Being Parsi works to your advantage at Karachi airport. “At the security checkpoint they often look at our names and say, ‘Let them go ahead; they’re OK,” smiles Arnab Lakdawala, 56, looking over at her mother-in-law, who is nestled comfortably on the drawing room couch. They live in Karachi’s Parsi Colony, a clean, gated enclave of the city. Shirin Lakdawala nods vigorously in agreement, gesturing with animated strokes that belie her 83 years. “Even when we go to shops, we get a little bit of preferential treatment,” she says. “Parsis are known for being honest and hard-working.”
She is not wrong. To conclude that Parsis (or Zarthustis, in the more traditional terminology) have enjoyed a relatively hassle-free existence compared to Pakistan’s other non-Muslim communities would not be an exaggeration. But perhaps this is because, upon arrival in Sindh in 1825, they wasted no time in getting down to business – pun intended.
According to the late Jehangir Framroze Punthakey, author of The Karachi Zoroastrian Calendar, Parsis are “the makers of the Karachi of today.” In the mid-1800s, around the time of the Indian mutiny, Parsis quietly set up shop while Muslims and Hindus were more preoccupied with one-upmanship. Records of Parsi contractors, doctors, watchmakers, tradesmen, candle-makers, jockeys, tax collectors and even auctioneers are abundant from 1830 onwards.
But despite the empires they once built, Parsis do not, by a long shot, have the influence they once did. “These days everyone feels a little unsafe here,” Arnab explains quietly, “so most of them are leaving Pakistan because of that. Many younger ones went abroad to study and stayed back.” And the community is not just spreading itself out — it is also shrinking. By 2020, it is estimated that there will be only 23,000 Parsis worldwide, reducing their status from a community to a tribe.
But Arnab has stayed in Pakistan by choice. Even though her entire family has a Plan B by way of either Australian or British citizenship, she is one of the few who is here for the long haul. “I have no plans to move,” she says. “This is home, whatever happens, and it will always be.” She pauses. “Sometimes I just regret that people are leaving, it’s the law and order situation, that’s what gets you. Otherwise, it’s great.”
Arnab’s mother-in-law, Shirin, believes the community is dwindling because most of the older generation has died and their children are scattered across the globe. “There were 5,000 to 6,000 of us when we first came,” she says. “Now there are a little over 1,000 here. The youngsters migrated and the old people died, so what do you expect? They don’t come back, like my own children. My daughter took a Swiss husband and settled down there. My other son went abroad and stayed.”
Shirin herself was forced, in a manner of speaking, to move to Pakistan from India following Partition because her husband was working with Habib Bank at the time. “When they started in insurance, they asked my husband to come to Karachi,” she says.“We knew about Parsi Colony, we had heard of Britto Road and that’s where we ended up.” Hailing from Santa Cruz, a suburb of Mumbai, Shirin did not know what to expect when she reached Karachi. “It’s funny but I never found any discrimination at all. I would be out all the time, walking freely in Bohri Bazaar and such. We went to the Gymkhana and Karachi Club, Boat Club, Sindh Club … we had a great circle of friends,” she recalls. “When we were leaving India they gave us a real scare. They said, ‘Look they’re all Muslims there,’ and this and that and God knows … but when we came here we found it was nothing.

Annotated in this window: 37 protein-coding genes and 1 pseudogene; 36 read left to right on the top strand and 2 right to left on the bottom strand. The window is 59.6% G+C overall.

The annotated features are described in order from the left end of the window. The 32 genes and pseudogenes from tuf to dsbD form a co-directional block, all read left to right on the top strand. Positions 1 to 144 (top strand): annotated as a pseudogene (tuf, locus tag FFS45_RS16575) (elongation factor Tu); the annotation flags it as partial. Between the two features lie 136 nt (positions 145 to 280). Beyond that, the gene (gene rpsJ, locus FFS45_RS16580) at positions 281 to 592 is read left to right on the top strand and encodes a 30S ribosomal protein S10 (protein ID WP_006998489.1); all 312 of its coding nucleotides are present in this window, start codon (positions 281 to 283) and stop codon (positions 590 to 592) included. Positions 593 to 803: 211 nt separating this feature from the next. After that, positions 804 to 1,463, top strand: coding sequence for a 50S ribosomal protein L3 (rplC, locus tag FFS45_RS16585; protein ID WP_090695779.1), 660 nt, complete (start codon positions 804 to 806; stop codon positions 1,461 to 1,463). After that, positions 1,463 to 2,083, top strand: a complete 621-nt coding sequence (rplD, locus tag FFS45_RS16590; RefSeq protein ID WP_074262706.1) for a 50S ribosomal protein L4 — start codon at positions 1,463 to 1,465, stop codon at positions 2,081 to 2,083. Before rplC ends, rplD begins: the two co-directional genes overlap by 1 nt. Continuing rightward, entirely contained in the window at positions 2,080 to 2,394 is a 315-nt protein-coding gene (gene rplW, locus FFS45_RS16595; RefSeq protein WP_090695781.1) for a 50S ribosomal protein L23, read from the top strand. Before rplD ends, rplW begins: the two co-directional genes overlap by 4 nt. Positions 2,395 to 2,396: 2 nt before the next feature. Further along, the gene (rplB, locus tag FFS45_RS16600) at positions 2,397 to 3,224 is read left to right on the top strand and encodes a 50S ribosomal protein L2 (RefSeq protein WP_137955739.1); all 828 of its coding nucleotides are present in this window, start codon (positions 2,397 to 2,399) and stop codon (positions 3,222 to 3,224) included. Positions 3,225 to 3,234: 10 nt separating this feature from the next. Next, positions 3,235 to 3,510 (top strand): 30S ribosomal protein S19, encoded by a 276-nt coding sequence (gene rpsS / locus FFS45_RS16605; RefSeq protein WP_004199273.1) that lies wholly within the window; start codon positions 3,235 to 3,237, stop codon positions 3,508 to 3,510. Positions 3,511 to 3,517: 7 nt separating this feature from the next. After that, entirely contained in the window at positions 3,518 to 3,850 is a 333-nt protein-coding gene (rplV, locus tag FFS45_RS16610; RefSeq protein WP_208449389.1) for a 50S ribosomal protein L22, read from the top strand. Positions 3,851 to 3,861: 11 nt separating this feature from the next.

And from nothing, the Parsis created a great deal for Pakistan’s economic infrastructure. Founded by Dinshaw Avari, the Beach Luxury was the premier luxury hotel in Karachi before the arrival of establishments such as the Pearl Continental and the Sheraton. Today, to picture a public – let alone swinging – party scene in Karachi requires imagination, but Beach Luxury’s now-defunct 007 was something of a nightlife institution in the 1950s. There were other big contributors, such as the Cowasjee Group, which began shipping and stevedore businesses. It is now the oldest shipping firm still running in Pakistan.’
Today, Parsi culture seems to be bleeding out along with the community’s decreasing population. Jennifer, Arnab’s 28 year old daughter, enters the room and joins the discussion. Three generations are now here, each with a different sense of identity. Jennifer recalls being much more involved in the Parsi community when she was a child. “I’ve definitely made a few more friends in the Parsi community since we moved to Parsi Colony around 15 years ago,” she says. “But most of my friends are still Muslim; I didn’t go to a Parsi school or anything. I used to be more active at the Karachi Parsi Institute before but now, well,” she laughs, “it’s just so hot there and it’s so far. Does Shirin still have any Parsi friends that she met when she first came to Karachi? “Darling, at my age it is very difficult to remember things like that,” she laughs.
Some Parsi beliefs have recently been scrutinised and deemed impractical. It is Zoroastrian culture, for example, to take a person’s body to a Tower of Silence when they die so that it can quickly be consumed by vultures. Cremation and burial are not permitted because earth, fire and water are considered sacred elements that should not be involved with death. Of late, however, a shortage of vultures has developed in Karachi and Mumbai due to extensive urbanisation, which leads to bodies slowly decomposing outdoors.
Parsis are being urged to switch to other methods of burial. They now have to make a choice between efficiency and preserving their culture and customs. And with their rapid global displacement and numerical decline, Pakistan will soon have even fewer reminders of the builders of Karachi.